Up to 15 read replicas of the database can be created in total, and the lag times for these are about 10 milliseconds, which is a lot faster than the 100 milliseconds lag time for read replicas seen in PostgreSQL on large systems. Besides, Aurora allows cloud-native security and encryption, using the AWS Key Management Service (KMS) and AWS Identity and Access Management (IAM). The database is also easy to manage, thanks to the Aurora management features.
In addition to the replication that occurs at the storage layer, there is a continuous automatic backup of the database via snapshots to Amazon S3. This means the database administrator needs no backup windows to back up the database; neither is there a performance impact during backup. There is also a continuous monitoring service in the background that monitors the nodes and disks to see if they need any repair. 10GB-sized segments are used as a unit of repair, or for rebalancing hotspots. A latency-tolerant Quorum algorithm system is used for reads/writes, and even if there are Quorum membership changes, they do not stall writes.
Basically, what can fail? Segment failures (disks) or Node failures (machines) or Availability Zone failures (network or datacenter) can occur. To increase the fault tolerance of the Aurora system, if four out of six writes succeed, they form the write quorum and the write is considered valid. Likewise, three out of six reads form the read quorum, and the read is considered valid – even if three database copies are not available. The system actually repairs itself, since peer-to peer-replication between the storage nodes takes place for repairs and this uses the CPU and network bandwidth of those storage nodes, not that of the main node.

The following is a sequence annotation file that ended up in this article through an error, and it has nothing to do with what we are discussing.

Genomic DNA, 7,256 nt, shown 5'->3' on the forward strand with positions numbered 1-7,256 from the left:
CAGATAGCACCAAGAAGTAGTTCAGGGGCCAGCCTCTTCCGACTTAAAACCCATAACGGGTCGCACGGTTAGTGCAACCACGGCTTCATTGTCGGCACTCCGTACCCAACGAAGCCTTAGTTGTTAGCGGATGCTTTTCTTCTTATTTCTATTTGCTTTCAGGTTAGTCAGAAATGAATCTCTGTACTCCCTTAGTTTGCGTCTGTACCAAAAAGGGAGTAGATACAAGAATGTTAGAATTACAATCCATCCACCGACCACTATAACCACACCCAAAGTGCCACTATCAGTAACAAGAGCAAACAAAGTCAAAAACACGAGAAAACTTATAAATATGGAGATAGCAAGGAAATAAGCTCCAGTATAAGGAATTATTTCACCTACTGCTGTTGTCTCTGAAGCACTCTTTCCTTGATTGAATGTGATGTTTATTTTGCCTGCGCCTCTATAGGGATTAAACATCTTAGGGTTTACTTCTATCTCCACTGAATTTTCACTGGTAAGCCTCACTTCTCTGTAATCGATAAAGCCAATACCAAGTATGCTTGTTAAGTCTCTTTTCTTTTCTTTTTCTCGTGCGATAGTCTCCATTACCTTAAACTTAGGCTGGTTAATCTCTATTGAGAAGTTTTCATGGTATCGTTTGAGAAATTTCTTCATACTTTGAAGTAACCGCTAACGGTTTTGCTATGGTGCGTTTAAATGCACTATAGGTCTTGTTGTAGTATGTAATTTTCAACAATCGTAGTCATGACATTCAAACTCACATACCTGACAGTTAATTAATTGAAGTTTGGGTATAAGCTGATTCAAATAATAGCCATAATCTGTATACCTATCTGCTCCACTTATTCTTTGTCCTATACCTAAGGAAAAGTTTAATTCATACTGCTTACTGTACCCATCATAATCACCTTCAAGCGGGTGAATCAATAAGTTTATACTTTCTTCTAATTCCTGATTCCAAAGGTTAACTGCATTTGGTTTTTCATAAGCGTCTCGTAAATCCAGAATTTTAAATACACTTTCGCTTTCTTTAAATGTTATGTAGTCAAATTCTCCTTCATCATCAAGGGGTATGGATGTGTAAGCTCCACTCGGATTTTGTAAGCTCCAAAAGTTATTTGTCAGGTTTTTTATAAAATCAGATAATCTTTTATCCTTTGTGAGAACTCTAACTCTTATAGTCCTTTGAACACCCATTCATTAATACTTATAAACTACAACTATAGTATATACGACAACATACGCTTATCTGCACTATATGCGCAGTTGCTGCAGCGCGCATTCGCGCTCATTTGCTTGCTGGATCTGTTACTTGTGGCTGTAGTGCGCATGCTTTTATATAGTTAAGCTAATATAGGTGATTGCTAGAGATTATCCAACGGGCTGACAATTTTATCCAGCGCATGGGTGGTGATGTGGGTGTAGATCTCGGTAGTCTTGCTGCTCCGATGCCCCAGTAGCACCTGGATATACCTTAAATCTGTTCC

Availability is also enhanced for the Aurora database nodes. Failing database nodes are automatically detected by the monitoring layer in the background, and replaced if required. If database processes fail, they are automatically detected and recycled. The database replicas are automatically promoted to primary if needed; i.e., a failover can take place automatically, but the client administrator can specify the failover order. To improve performance, applications can use the read replicas to scale out read traffic, with read balancing across read replicas also possible.
One of the good features is that continuous database backups take place all the time. A periodic snapshot of each segment is taken in the background in parallel, and the logs are streamed to Amazon S3 storage. The backup happens continuously without any performance or availability impact to the database nodes. For a database restore to a new volume, the necessary segment snapshots and log streams need to be retrieved to the storage nodes, and then the log streams need to be applied to the segment snapshots in parallel and asynchronously. This would clearly result in a faster database restore time.
We will continue looking at some more of the features of Aurora PostgreSQL in the next part of this article series, as well as the performance benchmarks and the performance insights monitoring service recently released by AWS. The next part is here.
(Disclaimer: The views expressed in this article are the author’s own views and do not reflect the views of Amazon Web Services (AWS) or Oracle Corporation. The author has written this article as an independent, unbiased cloud architect/consultant.)